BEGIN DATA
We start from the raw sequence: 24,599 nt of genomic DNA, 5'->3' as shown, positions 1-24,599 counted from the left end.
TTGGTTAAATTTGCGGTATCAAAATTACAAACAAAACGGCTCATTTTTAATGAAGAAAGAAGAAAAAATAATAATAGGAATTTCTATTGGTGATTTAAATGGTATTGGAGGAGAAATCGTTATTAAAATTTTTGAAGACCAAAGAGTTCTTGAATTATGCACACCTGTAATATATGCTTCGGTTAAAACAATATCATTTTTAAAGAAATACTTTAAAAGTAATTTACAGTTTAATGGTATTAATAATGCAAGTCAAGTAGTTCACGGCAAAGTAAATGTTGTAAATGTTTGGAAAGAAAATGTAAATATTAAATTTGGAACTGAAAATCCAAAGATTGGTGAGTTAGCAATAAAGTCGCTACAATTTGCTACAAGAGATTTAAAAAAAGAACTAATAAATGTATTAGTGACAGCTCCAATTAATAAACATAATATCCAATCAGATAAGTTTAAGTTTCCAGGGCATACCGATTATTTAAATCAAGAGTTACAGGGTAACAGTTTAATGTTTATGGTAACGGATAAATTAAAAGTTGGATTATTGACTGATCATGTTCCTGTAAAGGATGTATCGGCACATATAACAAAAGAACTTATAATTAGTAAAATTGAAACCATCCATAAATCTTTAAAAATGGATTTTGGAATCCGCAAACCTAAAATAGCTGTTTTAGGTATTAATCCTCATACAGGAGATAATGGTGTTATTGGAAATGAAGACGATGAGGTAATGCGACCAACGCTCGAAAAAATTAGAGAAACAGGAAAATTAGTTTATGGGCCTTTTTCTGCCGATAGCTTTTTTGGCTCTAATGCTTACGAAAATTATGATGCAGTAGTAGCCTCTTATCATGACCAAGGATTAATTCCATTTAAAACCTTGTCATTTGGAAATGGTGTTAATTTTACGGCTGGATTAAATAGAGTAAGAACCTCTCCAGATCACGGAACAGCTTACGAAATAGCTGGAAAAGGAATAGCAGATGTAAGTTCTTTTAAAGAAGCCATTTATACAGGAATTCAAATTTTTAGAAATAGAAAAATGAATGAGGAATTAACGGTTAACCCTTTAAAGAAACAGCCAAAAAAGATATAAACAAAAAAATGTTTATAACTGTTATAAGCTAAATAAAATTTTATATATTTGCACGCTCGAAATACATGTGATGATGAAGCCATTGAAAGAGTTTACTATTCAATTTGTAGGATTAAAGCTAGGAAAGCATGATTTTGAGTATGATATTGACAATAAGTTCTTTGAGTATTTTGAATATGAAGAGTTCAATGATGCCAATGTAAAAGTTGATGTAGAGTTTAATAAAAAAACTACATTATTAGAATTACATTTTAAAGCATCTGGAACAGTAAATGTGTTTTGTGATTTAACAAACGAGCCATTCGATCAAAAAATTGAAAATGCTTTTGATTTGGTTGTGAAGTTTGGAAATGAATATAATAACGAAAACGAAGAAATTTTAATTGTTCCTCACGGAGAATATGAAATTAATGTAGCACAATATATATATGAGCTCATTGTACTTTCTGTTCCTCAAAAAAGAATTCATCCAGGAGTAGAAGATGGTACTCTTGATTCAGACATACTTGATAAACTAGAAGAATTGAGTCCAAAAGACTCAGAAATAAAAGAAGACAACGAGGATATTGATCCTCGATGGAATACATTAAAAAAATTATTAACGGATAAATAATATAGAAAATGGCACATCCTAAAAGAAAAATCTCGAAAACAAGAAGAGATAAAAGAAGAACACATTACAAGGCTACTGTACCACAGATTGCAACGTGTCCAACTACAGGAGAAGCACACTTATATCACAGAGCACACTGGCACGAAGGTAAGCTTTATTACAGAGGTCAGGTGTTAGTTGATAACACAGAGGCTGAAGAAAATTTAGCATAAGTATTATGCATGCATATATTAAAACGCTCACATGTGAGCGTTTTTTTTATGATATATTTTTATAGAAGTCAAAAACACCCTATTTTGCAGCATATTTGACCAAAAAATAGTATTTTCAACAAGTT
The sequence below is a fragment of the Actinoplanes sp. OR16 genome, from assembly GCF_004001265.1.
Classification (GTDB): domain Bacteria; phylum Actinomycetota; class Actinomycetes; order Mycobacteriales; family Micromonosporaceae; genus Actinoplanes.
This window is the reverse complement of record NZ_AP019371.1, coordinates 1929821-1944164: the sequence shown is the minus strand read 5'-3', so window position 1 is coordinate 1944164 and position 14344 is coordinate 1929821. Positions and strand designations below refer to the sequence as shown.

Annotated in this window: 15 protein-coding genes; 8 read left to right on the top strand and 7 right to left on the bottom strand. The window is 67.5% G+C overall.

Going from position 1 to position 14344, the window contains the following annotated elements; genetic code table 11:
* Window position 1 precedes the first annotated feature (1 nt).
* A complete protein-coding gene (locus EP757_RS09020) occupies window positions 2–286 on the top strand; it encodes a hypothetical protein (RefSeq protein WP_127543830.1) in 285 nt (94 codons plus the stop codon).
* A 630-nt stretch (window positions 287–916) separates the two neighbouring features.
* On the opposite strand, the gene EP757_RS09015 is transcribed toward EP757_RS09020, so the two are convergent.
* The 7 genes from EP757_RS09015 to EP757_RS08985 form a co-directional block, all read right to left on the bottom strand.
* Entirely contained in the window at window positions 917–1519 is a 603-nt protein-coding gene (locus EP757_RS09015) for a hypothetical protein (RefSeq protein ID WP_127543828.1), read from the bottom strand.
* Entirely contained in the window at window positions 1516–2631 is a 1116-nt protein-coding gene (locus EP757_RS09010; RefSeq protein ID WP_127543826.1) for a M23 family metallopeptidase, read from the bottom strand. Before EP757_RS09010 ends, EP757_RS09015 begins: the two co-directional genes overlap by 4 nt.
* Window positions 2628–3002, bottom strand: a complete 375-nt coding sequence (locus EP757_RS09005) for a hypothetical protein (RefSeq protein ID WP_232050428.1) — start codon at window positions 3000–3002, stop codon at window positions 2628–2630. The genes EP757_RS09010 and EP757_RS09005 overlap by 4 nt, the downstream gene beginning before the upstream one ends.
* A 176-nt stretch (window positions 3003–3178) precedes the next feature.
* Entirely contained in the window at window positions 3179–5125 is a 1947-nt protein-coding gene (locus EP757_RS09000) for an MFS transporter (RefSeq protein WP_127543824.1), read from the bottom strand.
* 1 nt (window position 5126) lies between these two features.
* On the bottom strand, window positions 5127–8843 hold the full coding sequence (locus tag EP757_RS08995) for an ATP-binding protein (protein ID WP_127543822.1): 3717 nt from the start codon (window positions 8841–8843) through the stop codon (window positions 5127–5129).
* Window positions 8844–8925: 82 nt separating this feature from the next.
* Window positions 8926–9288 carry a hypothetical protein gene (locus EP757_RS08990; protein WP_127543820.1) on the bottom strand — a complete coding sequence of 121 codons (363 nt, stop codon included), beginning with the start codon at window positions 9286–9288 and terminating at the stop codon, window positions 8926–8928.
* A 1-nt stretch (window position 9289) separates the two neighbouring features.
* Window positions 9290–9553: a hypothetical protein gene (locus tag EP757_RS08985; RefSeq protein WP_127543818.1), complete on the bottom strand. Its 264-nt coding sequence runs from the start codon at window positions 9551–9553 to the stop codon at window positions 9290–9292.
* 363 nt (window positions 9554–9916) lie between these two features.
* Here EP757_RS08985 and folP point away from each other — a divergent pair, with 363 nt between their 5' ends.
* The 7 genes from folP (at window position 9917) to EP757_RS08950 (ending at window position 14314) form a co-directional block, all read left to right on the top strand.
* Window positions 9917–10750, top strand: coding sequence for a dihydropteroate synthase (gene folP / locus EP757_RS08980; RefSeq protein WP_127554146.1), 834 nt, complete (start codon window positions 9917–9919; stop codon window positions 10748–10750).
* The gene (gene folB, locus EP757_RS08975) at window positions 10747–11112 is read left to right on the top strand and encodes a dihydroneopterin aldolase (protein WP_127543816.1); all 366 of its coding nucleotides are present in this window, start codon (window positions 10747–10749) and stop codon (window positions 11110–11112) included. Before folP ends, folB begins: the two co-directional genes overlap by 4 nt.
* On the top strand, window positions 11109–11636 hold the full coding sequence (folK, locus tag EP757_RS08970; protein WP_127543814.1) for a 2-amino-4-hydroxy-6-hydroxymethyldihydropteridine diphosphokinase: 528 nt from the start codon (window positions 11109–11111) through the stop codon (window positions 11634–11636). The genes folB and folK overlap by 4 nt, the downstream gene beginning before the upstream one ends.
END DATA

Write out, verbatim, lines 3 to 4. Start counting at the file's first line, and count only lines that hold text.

The sequence below is a fragment of the Actinoplanes sp. OR16 genome, from assembly GCF_004001265.1.
Classification (GTDB): domain Bacteria; phylum Actinomycetota; class Actinomycetes; order Mycobacteriales; family Micromonosporaceae; genus Actinoplanes.